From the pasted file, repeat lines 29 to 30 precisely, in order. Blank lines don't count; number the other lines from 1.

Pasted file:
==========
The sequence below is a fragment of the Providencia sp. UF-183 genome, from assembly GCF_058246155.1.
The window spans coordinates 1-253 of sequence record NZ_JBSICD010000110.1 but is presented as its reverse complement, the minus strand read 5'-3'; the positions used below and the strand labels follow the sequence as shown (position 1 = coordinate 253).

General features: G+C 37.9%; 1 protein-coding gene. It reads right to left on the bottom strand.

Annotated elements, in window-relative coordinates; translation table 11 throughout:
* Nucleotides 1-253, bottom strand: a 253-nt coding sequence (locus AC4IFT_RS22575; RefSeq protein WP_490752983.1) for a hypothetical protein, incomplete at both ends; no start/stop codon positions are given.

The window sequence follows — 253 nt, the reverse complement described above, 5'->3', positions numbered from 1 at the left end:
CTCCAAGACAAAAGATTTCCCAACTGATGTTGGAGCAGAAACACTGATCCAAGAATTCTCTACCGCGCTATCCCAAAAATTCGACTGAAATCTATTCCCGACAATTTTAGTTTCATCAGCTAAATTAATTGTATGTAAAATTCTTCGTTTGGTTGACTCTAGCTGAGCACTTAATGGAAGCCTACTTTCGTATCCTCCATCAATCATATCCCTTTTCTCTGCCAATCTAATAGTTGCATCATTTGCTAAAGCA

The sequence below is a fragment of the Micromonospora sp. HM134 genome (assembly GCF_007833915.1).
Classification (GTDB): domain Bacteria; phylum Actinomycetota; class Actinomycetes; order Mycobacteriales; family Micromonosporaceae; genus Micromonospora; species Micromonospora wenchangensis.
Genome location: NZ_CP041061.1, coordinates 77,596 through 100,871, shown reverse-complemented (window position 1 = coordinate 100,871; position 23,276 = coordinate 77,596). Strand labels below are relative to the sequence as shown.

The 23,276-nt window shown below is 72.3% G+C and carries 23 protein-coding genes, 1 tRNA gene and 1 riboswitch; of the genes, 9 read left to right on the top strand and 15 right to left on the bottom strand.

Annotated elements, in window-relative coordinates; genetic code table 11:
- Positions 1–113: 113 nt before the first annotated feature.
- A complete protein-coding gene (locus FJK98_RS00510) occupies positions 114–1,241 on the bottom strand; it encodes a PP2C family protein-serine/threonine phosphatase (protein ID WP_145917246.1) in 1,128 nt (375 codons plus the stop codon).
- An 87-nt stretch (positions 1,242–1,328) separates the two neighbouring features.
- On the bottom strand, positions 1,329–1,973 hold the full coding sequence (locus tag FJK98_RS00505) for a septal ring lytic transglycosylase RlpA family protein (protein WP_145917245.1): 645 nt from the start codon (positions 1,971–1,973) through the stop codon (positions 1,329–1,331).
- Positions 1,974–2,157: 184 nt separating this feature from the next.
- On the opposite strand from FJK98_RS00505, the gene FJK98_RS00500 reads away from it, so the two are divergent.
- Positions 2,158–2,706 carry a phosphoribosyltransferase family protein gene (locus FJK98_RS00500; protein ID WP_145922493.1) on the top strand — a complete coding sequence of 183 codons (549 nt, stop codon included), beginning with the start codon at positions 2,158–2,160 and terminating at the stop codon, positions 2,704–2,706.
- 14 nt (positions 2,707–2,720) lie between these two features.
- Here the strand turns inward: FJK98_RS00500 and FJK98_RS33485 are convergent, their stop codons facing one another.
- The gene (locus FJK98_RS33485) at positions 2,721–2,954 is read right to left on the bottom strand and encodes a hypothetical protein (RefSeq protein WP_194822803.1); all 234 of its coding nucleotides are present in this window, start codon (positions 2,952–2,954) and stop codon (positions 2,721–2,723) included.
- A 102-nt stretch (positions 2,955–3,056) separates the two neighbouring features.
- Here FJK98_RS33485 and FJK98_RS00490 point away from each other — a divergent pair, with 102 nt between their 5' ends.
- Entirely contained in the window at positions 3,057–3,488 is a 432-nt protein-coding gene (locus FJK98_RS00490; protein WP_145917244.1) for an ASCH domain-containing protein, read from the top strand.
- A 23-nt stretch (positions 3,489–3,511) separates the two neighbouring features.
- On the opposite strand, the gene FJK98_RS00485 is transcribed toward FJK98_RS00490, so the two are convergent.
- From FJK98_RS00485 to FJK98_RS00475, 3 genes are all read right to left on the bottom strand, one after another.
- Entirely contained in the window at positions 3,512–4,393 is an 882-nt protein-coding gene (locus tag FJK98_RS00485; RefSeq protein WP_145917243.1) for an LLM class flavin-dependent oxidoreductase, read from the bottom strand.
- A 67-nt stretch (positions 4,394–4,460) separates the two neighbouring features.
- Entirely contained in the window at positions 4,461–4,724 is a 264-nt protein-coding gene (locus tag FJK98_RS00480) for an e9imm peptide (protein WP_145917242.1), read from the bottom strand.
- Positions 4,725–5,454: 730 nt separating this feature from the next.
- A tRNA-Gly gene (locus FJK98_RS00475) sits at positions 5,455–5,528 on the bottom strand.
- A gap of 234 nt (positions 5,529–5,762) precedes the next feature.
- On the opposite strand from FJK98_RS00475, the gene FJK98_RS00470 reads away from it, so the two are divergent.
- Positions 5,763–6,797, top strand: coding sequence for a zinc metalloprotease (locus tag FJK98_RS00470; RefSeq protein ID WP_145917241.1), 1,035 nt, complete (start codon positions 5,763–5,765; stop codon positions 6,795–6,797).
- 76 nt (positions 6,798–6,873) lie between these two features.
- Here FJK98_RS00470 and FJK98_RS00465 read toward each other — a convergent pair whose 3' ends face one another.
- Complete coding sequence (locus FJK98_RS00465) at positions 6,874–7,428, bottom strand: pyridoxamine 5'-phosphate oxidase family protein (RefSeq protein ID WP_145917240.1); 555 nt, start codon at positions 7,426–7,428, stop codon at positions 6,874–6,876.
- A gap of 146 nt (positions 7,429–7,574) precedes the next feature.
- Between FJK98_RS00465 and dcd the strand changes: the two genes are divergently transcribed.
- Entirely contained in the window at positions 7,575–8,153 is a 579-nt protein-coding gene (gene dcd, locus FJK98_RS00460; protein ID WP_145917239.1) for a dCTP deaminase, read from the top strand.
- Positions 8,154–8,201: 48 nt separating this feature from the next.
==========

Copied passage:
- Entirely contained in the window at positions 3,512–4,393 is an 882-nt protein-coding gene (locus tag FJK98_RS00485; RefSeq protein WP_145917243.1) for an LLM class flavin-dependent oxidoreductase, read from the bottom strand.
- A 67-nt stretch (positions 4,394–4,460) separates the two neighbouring features.